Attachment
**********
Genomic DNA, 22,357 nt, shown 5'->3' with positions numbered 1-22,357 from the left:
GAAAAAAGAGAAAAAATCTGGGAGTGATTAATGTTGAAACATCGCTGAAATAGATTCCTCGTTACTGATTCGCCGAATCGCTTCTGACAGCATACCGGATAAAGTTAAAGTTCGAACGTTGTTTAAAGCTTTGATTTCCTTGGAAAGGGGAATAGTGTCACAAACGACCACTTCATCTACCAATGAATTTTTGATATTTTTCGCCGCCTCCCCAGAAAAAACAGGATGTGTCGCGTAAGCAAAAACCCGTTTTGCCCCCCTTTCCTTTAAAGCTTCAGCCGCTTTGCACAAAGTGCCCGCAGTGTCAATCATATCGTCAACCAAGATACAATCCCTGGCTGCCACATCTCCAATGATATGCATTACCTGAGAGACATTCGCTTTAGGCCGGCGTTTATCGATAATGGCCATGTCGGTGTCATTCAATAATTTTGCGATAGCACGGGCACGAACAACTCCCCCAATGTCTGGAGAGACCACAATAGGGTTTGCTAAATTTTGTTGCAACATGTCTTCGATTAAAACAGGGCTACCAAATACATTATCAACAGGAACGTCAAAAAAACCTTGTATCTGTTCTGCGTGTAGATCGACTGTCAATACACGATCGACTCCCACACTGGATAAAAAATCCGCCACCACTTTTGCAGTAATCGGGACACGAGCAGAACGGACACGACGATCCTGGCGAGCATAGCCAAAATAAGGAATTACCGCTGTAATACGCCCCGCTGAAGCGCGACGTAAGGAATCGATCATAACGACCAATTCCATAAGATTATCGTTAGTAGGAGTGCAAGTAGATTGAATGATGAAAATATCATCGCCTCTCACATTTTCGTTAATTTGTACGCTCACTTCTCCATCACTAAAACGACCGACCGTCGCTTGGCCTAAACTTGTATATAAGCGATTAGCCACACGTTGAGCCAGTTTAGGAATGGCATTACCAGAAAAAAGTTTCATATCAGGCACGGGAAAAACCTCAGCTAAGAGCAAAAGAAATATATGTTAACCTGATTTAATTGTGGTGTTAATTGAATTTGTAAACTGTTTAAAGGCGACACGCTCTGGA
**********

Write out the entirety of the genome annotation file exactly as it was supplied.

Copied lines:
Genomic DNA, 22,357 nt, shown 5'->3' with positions numbered 1-22,357 from the left:
GAAAAAAGAGAAAAAATCTGGGAGTGATTAATGTTGAAACATCGCTGAAATAGATTCCTCGTTACTGATTCGCCGAATCGCTTCTGACAGCATACCGGATAAAGTTAAAGTTCGAACGTTGTTTAAAGCTTTGATTTCCTTGGAAAGGGGAATAGTGTCACAAACGACCACTTCATCTACCAATGAATTTTTGATATTTTTCGCCGCCTCCCCAGAAAAAACAGGATGTGTCGCGTAAGCAAAAACCCGTTTTGCCCCCCTTTCCTTTAAAGCTTCAGCCGCTTTGCACAAAGTGCCCGCAGTGTCAATCATATCGTCAACCAAGATACAATCCCTGGCTGCCACATCTCCAATGATATGCATTACCTGAGAGACATTCGCTTTAGGCCGGCGTTTATCGATAATGGCCATGTCGGTGTCATTCAATAATTTTGCGATAGCACGGGCACGAACAACTCCCCCAATGTCTGGAGAGACCACAATAGGGTTTGCTAAATTTTGTTGCAACATGTCTTCGATTAAAACAGGGCTACCAAATACATTATCAACAGGAACGTCAAAAAAACCTTGTATCTGTTCTGCGTGTAGATCGACTGTCAATACACGATCGACTCCCACACTGGATAAAAAATCCGCCACCACTTTTGCAGTAATCGGGACACGAGCAGAACGGACACGACGATCCTGGCGAGCATAGCCAAAATAAGGAATTACCGCTGTAATACGCCCCGCTGAAGCGCGACGTAAGGAATCGATCATAACGACCAATTCCATAAGATTATCGTTAGTAGGAGTGCAAGTAGATTGAATGATGAAAATATCATCGCCTCTCACATTTTCGTTAATTTGTACGCTCACTTCTCCATCACTAAAACGACCGACCGTCGCTTGGCCTAAACTTGTATATAAGCGATTAGCCACACGTTGAGCCAGTTTAGGAATGGCATTACCAGAAAAAAGTTTCATATCAGGCACGGGAAAAACCTCAGCTAAGAGCAAAAGAAATATATGTTAACCTGATTTAATTGTGGTGTTAATTGAATTTGTAAACTGTTTAAAGGCGACACGCTCTGGA